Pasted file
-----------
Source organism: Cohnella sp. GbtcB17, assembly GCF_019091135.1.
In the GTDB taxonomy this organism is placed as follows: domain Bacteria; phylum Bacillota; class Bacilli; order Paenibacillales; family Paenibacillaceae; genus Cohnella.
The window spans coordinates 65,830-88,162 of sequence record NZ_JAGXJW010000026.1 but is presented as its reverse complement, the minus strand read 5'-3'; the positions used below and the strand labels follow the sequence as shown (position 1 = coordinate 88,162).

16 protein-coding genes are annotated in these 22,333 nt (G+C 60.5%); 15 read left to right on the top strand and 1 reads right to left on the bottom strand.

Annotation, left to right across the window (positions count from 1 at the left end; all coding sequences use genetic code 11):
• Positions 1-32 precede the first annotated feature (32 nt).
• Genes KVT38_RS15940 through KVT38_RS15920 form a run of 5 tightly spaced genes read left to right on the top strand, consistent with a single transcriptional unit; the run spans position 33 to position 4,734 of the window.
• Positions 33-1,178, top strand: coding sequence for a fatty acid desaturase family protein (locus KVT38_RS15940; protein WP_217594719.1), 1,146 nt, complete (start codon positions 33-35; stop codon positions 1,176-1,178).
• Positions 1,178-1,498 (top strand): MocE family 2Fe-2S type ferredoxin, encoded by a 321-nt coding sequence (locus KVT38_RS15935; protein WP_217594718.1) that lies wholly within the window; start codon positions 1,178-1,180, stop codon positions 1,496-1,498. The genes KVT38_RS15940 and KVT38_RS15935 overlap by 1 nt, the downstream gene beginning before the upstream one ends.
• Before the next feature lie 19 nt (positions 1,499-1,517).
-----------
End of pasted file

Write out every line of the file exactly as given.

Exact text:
Source organism: Cohnella sp. GbtcB17, assembly GCF_019091135.1.
In the GTDB taxonomy this organism is placed as follows: domain Bacteria; phylum Bacillota; class Bacilli; order Paenibacillales; family Paenibacillaceae; genus Cohnella.
The window spans coordinates 65,830-88,162 of sequence record NZ_JAGXJW010000026.1 but is presented as its reverse complement, the minus strand read 5'-3'; the positions used below and the strand labels follow the sequence as shown (position 1 = coordinate 88,162).

16 protein-coding genes are annotated in these 22,333 nt (G+C 60.5%); 15 read left to right on the top strand and 1 reads right to left on the bottom strand.

Annotation, left to right across the window (positions count from 1 at the left end; all coding sequences use genetic code 11):
• Positions 1-32 precede the first annotated feature (32 nt).
• Genes KVT38_RS15940 through KVT38_RS15920 form a run of 5 tightly spaced genes read left to right on the top strand, consistent with a single transcriptional unit; the run spans position 33 to position 4,734 of the window.
• Positions 33-1,178, top strand: coding sequence for a fatty acid desaturase family protein (locus KVT38_RS15940; protein WP_217594719.1), 1,146 nt, complete (start codon positions 33-35; stop codon positions 1,176-1,178).
• Positions 1,178-1,498 (top strand): MocE family 2Fe-2S type ferredoxin, encoded by a 321-nt coding sequence (locus KVT38_RS15935; protein WP_217594718.1) that lies wholly within the window; start codon positions 1,178-1,180, stop codon positions 1,496-1,498. The genes KVT38_RS15940 and KVT38_RS15935 overlap by 1 nt, the downstream gene beginning before the upstream one ends.
• Before the next feature lie 19 nt (positions 1,499-1,517).